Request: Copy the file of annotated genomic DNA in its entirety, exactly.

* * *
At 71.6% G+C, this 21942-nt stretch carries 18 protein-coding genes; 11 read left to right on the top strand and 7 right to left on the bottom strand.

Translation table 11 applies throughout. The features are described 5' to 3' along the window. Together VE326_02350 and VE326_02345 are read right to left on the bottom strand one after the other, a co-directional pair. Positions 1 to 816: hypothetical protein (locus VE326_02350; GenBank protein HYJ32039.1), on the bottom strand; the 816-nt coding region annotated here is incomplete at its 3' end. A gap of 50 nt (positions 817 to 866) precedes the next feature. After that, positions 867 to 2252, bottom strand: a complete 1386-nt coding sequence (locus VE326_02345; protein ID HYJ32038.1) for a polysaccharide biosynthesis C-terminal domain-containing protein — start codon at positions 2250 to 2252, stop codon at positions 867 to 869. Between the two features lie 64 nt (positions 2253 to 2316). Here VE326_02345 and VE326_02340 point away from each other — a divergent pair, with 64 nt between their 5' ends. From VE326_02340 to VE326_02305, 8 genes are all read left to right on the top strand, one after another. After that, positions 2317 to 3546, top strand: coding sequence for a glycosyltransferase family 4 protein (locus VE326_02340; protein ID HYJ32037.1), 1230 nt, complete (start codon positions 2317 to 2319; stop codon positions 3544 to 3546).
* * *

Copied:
At 71.6% G+C, this 21942-nt stretch carries 18 protein-coding genes; 11 read left to right on the top strand and 7 right to left on the bottom strand.

Translation table 11 applies throughout. The features are described 5' to 3' along the window. Together VE326_02350 and VE326_02345 are read right to left on the bottom strand one after the other, a co-directional pair. Positions 1 to 816: hypothetical protein (locus VE326_02350; GenBank protein HYJ32039.1), on the bottom strand; the 816-nt coding region annotated here is incomplete at its 3' end. A gap of 50 nt (positions 817 to 866) precedes the next feature. After that, positions 867 to 2252, bottom strand: a complete 1386-nt coding sequence (locus VE326_02345; protein ID HYJ32038.1) for a polysaccharide biosynthesis C-terminal domain-containing protein — start codon at positions 2250 to 2252, stop codon at positions 867 to 869. Between the two features lie 64 nt (positions 2253 to 2316). Here VE326_02345 and VE326_02340 point away from each other — a divergent pair, with 64 nt between their 5' ends. From VE326_02340 to VE326_02305, 8 genes are all read left to right on the top strand, one after another. After that, positions 2317 to 3546, top strand: coding sequence for a glycosyltransferase family 4 protein (locus VE326_02340; protein ID HYJ32037.1), 1230 nt, complete (start codon positions 2317 to 2319; stop codon positions 3544 to 3546).